Navy Dietician Gives Carrier Crew the 'Skinny'

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USS ENTERPRISE (CVN 65) - (NENS) -- There is no quick fix to being overweight. But one person aboard the USS Enterprise is helping Sailors lose weight and keep their careers intact.

LT Brenda Adams, one of only 50 Navy dietitians, was recently assigned from Naval Medical Center Portsmouth, Va., to Enterprise to investigate the effectiveness of a six-month standardized shipboard weight control program.

This is the first time a dietician has deployed on an aircraft carrier. Dietitians are typically assigned to health care facilities or hospital ships.

Enterprise deployed in late June for six months and is currently the Navy's forward-deployed aircraft carrier in the Mediterranean region.

The hypothesis of the study is that a standardized, multifaceted, lifestyle modification approach to weight loss can be implemented on board ship. This approach, the study says, will more effectively enable compliance with weight and physical readiness standards, reduce risk factors for cardiovascular disease, and result in lower obesity-related expenses than the current command-level remedial program.

Navy medical professionals believe the study will begin to benchmark the treatment of obesity in the Navy by identifying the best approaches to weight loss. They say both the physical readiness and the economic implications of the research are important because of potential impact to Navy policy, the health and well-being of its personnel and the Navy's ability to meet mission requirements.

According to Adams, the Navy in 1995 administratively separated about 1,300 Sailors for not meeting physical readiness test (PRT) standards. She said the loss of skilled Sailors has a significant financial impact.

"That's an estimated loss of $20,000 for a Sailor, and $40,000 for a Sailor who has been to "A" school," Adams said. "We're talking millions of dollars."

Adams, a Lake City, Fla., native, set up a study group and a control group at the beginning of Enterprise's deployment. All participants are volunteers who have either failed a recent PRT or are borderline for exceeding body composition standards. Both groups completed a series of questionnaires, had weight and body measurements taken, had blood lipid values drawn, and recorded their food intake for a week.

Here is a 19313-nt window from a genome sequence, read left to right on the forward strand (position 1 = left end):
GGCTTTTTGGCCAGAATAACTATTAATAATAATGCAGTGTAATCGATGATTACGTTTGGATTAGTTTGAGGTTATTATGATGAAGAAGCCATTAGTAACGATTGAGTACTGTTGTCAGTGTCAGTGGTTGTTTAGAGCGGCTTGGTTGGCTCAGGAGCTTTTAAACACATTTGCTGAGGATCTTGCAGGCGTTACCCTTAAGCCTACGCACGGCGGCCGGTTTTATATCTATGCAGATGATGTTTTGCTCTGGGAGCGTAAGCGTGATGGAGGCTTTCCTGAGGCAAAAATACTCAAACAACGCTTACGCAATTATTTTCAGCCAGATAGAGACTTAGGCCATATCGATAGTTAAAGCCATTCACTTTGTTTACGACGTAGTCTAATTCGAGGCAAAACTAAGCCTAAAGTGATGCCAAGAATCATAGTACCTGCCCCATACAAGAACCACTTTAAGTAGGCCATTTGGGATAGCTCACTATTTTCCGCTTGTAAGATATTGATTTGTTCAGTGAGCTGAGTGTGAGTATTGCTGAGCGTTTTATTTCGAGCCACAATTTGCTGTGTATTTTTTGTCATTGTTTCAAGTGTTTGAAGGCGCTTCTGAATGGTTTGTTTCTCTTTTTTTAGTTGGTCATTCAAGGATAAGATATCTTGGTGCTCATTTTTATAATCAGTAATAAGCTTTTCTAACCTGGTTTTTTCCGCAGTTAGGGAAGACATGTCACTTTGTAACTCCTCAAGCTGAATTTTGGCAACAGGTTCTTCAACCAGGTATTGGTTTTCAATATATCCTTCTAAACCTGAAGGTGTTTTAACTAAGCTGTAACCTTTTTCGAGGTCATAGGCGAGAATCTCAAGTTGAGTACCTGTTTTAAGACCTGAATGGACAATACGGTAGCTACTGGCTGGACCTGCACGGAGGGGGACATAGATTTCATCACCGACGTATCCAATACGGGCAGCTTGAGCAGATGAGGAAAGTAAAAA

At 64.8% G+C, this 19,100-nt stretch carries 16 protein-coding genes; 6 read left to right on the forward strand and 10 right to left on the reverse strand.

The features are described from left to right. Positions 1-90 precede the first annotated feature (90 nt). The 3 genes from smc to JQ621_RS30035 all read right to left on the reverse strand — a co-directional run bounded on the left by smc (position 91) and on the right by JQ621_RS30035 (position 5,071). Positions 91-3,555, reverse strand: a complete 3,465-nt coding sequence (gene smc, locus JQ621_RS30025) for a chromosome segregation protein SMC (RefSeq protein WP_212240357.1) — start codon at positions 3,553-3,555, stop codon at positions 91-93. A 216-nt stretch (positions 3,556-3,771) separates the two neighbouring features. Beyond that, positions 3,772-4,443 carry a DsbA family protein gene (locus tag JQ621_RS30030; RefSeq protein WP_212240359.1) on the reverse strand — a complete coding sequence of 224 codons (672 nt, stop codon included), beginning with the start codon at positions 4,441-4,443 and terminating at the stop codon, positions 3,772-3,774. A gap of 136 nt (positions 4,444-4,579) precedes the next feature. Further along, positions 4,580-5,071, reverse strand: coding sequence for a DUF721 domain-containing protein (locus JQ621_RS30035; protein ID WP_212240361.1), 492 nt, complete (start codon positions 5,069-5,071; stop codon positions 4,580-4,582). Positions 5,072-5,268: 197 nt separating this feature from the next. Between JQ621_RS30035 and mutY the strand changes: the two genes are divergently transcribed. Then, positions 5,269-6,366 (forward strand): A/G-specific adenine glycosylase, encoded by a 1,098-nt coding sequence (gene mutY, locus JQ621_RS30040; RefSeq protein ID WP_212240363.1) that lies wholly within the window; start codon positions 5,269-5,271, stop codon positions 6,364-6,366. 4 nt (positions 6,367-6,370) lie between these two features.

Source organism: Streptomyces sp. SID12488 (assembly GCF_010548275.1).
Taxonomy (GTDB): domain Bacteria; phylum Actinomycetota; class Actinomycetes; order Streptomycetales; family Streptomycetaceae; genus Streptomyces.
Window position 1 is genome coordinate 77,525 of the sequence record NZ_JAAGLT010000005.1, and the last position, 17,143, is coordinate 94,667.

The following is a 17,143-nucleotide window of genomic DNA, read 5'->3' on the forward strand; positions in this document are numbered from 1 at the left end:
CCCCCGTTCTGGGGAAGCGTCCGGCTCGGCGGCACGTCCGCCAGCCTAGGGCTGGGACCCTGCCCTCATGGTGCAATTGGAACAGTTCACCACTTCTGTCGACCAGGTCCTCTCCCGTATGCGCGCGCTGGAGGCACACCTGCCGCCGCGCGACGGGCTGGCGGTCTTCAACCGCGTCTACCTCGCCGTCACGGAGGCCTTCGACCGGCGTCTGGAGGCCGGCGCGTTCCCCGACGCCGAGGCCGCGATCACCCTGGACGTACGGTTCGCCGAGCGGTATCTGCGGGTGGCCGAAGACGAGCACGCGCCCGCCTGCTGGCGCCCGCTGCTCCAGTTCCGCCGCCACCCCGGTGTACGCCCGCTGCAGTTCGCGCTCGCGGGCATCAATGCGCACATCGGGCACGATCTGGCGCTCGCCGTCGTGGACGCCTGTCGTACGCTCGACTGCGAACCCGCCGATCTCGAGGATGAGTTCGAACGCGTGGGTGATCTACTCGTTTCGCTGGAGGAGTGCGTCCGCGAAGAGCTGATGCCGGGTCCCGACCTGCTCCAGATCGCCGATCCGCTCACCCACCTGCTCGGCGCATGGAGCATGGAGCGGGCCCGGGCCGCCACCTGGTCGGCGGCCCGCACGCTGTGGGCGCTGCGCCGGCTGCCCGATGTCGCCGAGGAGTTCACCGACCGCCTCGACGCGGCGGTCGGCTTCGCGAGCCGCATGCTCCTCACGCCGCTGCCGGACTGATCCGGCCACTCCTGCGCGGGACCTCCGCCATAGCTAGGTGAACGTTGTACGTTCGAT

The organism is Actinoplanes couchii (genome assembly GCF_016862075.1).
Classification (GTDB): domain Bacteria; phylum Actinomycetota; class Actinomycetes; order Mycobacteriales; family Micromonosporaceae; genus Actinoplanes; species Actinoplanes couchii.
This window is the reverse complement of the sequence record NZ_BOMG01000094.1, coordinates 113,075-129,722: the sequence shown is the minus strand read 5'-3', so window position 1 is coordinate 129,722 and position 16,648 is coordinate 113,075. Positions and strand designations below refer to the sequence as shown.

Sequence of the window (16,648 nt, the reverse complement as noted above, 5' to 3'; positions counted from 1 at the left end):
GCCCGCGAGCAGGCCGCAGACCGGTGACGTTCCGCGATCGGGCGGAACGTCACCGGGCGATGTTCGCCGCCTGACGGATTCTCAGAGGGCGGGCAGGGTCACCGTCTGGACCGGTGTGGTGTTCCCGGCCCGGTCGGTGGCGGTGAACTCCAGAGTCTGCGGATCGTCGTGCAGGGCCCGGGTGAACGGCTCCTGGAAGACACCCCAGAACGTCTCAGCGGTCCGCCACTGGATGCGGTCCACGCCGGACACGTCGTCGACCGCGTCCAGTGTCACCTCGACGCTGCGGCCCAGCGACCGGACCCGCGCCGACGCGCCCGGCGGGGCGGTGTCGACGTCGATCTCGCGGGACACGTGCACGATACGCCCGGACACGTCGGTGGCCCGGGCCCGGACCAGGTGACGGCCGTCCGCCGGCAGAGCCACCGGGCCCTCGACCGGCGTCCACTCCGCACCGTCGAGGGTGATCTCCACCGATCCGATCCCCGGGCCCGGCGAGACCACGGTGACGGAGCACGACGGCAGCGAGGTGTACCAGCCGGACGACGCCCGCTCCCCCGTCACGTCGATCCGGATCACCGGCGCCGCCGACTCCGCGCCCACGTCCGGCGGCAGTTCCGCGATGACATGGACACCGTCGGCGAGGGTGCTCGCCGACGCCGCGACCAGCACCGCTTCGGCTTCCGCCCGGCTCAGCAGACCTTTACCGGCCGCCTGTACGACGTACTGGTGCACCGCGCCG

The control group is receiving the same treatment they would get if Adams were not on board. The treatment group is meeting with Adams on a weekly basis for counseling sessions that include education on nutrition, eating behaviors, exercise and stress management. The Sailors set goals, weigh-in weekly and turn in food records. She then analyzes the food records then provides guidance to the Sailors.

"Behavioral change is the primary focus of the program," Adams said.

According to an outline of Adams' study, the Navy has generally relied on non-standardized remedial obesity treatment programs that primarily focus on physical activity. She said exercise is not enough to cause long-term weight loss and most enrollees do not respond to it.

Adams believes each Sailor needs to make the proper choices about food and intake.

"Every Sailor needs to become educated and involved in what they eat. With the easy access to food from a ship's galley, store and 'geedunk' machines, Sailors can pretty much eat whatever they want, whenever they want. This is where the behavioral factor will help Sailors choose the right food and do something better for their body," Adams said. "It's an area that needs attention and I think I can help."

NAVEUR NEWS SERVICE (96-35), August 22, 1996.


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Last update: August 22, 1996 at 2240